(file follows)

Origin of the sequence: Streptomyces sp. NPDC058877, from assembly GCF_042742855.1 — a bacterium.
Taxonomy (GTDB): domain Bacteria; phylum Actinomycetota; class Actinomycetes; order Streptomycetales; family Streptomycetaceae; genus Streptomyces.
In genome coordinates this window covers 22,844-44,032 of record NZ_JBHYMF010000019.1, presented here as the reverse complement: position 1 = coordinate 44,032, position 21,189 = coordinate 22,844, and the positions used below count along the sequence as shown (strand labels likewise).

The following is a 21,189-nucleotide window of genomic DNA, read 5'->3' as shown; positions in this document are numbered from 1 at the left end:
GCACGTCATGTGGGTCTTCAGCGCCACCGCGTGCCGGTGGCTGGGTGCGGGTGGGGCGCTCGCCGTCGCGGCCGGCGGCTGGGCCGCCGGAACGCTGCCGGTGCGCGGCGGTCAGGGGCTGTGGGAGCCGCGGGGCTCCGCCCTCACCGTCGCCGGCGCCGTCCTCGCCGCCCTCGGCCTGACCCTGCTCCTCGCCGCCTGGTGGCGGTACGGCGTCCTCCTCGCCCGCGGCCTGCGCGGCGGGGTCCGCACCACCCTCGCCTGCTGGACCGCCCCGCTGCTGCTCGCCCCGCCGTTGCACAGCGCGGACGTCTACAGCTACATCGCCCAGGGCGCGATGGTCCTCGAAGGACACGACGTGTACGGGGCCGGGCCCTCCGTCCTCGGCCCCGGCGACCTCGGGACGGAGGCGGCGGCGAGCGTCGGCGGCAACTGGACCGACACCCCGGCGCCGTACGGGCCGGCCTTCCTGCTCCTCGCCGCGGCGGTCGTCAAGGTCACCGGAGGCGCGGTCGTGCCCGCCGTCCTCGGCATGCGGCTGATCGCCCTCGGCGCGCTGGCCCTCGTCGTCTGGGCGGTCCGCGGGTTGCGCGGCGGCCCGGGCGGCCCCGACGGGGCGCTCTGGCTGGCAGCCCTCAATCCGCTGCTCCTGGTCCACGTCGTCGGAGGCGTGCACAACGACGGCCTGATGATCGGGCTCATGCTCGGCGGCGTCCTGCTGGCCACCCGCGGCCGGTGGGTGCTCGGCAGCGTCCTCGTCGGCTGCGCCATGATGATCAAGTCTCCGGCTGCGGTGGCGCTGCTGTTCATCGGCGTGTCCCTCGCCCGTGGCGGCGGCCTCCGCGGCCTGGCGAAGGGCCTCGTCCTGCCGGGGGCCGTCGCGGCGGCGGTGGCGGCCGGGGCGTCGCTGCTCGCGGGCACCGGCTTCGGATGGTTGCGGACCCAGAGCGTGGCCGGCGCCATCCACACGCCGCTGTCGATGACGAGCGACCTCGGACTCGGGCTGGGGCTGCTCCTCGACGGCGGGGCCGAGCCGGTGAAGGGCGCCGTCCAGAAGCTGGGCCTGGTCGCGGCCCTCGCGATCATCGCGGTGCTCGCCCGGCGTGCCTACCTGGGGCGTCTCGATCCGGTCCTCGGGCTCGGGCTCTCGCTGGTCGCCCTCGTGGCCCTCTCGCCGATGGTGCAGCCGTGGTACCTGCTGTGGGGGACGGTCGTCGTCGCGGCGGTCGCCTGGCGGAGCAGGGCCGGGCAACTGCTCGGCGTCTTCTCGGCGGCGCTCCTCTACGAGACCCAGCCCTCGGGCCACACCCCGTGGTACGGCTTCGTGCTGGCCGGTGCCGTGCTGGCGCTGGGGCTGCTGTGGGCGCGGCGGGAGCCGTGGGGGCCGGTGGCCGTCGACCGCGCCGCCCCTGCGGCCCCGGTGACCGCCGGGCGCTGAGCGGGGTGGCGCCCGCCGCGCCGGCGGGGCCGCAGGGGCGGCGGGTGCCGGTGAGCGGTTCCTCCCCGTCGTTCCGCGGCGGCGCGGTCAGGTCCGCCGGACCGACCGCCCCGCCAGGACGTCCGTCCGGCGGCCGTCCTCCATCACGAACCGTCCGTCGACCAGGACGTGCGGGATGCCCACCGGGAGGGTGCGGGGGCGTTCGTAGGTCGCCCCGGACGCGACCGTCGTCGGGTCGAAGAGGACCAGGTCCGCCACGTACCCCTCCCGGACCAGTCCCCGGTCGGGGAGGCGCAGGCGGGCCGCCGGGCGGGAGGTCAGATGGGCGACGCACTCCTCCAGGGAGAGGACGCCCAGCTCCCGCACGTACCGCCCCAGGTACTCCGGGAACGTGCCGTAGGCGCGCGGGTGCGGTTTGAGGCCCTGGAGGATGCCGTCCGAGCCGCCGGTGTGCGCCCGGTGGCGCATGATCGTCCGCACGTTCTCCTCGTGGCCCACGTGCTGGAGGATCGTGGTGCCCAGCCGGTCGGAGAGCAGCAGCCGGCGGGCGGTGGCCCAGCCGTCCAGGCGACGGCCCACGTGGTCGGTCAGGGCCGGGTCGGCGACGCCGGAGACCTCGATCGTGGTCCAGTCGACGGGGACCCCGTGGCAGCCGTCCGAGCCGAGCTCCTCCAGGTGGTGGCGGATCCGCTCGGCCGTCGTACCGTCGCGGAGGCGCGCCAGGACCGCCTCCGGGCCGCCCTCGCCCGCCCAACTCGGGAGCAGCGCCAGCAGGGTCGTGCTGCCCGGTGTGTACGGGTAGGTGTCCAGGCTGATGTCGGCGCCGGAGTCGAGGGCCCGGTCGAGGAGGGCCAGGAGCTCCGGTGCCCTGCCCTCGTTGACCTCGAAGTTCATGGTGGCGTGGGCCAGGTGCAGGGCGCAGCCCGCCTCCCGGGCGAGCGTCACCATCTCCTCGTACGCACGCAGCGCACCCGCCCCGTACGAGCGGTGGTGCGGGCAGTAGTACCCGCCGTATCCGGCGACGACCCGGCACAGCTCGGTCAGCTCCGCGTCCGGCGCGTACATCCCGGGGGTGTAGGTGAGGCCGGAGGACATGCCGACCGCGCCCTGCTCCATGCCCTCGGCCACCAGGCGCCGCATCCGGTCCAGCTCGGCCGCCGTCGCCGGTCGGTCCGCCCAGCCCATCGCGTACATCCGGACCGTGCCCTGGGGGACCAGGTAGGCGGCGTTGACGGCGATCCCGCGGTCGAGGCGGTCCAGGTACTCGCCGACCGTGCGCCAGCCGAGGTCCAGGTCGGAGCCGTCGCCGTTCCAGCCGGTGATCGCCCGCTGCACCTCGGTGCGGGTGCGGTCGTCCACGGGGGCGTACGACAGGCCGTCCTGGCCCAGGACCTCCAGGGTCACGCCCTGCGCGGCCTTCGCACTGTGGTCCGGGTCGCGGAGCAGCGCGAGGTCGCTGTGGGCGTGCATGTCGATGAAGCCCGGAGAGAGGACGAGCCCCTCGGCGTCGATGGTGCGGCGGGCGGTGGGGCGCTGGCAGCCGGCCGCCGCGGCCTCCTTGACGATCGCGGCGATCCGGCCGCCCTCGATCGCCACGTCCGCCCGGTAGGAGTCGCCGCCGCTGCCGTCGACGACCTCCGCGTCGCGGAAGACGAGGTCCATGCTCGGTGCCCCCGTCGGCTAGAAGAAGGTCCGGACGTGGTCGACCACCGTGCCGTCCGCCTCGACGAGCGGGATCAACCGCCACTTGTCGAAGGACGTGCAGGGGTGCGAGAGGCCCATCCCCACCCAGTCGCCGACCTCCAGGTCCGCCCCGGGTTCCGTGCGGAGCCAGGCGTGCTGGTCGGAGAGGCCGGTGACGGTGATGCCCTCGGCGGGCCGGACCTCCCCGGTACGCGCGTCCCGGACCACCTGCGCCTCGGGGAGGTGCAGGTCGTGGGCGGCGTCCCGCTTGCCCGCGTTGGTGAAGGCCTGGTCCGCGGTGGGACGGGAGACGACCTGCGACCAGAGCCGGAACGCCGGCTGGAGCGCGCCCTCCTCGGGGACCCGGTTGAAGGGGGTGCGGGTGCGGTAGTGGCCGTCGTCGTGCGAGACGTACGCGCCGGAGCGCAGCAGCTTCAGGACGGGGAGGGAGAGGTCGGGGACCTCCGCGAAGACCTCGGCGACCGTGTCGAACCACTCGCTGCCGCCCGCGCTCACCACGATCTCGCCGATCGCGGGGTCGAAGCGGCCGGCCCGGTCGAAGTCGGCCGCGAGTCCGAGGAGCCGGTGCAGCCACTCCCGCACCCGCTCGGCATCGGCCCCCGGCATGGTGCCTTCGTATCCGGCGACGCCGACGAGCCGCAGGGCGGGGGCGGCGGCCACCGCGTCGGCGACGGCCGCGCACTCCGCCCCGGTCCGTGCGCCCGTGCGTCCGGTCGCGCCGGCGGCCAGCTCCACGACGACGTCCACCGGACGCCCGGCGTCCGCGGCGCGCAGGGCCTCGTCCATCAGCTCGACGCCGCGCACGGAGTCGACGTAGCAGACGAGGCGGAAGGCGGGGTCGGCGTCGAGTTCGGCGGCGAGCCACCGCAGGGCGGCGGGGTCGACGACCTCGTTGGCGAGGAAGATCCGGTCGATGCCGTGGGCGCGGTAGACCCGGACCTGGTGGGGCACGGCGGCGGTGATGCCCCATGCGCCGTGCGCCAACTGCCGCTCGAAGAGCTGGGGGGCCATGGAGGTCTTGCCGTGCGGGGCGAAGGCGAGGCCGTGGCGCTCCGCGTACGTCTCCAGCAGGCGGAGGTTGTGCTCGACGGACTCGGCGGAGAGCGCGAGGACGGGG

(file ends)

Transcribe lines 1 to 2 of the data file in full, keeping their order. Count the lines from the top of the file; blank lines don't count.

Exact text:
Origin of the sequence: Streptomyces sp. NPDC058877, from assembly GCF_042742855.1 — a bacterium.
Taxonomy (GTDB): domain Bacteria; phylum Actinomycetota; class Actinomycetes; order Streptomycetales; family Streptomycetaceae; genus Streptomyces.